For our primary viewing session, we listened to this series in its original language of Japanese which is also a DTS 5.1 mix. This is one of the more active original 5.1 Japanese language tracks for a TV series that I've heard and it feels even fuller and more active and distinct in some areas than the Dolby mix, but that may simply be my hearing playing tricks on me. Right from the opening moments of the episode itself with the helicopters flying by, highly reminiscent of the movie sequence itself, you know you're in for a treat. From ambient sounds to all out action and some brief dialogue, the mix is fantastic and quite encompassing. It's not a track that's active every minute of each episode, but when it kicks in, it's done for a reason and not so much a gimmick. We had no issues with dropouts or distortions during regular playback of it. This is a show where you kick back and crank it up and let it all just flow across you.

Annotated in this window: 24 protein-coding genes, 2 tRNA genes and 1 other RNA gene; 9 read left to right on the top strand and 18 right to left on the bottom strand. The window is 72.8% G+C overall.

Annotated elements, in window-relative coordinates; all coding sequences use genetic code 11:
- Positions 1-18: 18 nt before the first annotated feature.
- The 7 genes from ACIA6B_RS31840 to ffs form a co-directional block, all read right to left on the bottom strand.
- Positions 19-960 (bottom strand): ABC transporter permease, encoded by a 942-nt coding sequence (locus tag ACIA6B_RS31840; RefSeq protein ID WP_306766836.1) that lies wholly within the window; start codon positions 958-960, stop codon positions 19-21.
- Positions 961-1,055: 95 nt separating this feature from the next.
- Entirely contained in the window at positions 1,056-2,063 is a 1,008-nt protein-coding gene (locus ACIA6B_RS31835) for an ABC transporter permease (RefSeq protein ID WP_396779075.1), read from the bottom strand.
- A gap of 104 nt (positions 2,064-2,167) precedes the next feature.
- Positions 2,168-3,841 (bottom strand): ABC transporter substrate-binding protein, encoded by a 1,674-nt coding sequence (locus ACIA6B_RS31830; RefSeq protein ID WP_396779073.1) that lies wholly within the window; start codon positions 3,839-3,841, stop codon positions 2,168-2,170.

Originally airing in 2002, this series is presented here in its original aspect ratio of 1.78:1 and is enhanced for anamorphic playback. Stand Alone Complex is one of the most luscious transfers I've seen in a year of gorgeous releases. After taking in the first four episodes I'm hard pressed to find even one tiny thing to truly complain about, never mind even nitpick. Colors are gorgeous and solid, especially all the various areas of large soft colors that look to be amazingly solid and with no visible break-up even during pausing. Cross coloration is non-existent from what I could see, resulting in a smooth and clean transfer that just shines from start to finish. If this keeps up for the entire series, than we're in for one of the best looking things this year.